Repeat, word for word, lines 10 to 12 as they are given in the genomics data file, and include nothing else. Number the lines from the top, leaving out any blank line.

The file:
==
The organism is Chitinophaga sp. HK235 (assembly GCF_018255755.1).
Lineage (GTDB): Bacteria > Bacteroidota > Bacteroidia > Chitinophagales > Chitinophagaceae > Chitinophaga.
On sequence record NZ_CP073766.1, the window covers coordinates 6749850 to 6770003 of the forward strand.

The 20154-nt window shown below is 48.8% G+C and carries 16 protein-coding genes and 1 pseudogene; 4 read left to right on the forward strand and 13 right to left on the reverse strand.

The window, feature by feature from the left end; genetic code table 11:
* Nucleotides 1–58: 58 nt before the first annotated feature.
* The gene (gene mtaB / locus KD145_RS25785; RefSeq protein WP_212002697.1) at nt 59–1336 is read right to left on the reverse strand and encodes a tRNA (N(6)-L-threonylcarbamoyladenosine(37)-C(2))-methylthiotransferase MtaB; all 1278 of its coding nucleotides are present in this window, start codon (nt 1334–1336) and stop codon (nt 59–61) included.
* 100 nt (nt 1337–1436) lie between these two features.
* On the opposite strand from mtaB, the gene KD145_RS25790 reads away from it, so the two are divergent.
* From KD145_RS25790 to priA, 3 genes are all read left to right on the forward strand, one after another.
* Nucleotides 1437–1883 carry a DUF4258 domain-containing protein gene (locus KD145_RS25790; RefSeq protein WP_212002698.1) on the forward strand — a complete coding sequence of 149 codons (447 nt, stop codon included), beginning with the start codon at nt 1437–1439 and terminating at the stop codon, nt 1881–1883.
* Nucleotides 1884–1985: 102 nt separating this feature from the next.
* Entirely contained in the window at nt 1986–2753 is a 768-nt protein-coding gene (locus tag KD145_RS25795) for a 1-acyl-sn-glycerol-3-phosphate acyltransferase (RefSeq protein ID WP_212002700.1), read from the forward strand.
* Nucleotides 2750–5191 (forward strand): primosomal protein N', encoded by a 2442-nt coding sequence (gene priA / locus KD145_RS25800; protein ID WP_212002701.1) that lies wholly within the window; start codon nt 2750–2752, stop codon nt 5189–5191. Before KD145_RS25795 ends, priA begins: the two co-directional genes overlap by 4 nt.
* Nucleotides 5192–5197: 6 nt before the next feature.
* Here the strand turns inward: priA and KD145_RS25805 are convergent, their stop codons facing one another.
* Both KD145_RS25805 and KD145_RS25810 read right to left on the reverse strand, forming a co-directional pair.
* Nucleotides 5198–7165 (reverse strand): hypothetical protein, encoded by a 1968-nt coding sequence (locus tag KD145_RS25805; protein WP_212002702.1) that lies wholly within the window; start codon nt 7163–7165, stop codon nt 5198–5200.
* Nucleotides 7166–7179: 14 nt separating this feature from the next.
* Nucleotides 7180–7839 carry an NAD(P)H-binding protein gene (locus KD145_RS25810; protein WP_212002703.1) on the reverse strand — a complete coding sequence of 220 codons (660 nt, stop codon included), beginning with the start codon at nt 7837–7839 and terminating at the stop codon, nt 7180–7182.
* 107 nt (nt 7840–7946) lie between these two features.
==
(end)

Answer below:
* From KD145_RS25790 to priA, 3 genes are all read left to right on the forward strand, one after another.
* Nucleotides 1437–1883 carry a DUF4258 domain-containing protein gene (locus KD145_RS25790; RefSeq protein WP_212002698.1) on the forward strand — a complete coding sequence of 149 codons (447 nt, stop codon included), beginning with the start codon at nt 1437–1439 and terminating at the stop codon, nt 1881–1883.
* Nucleotides 1884–1985: 102 nt separating this feature from the next.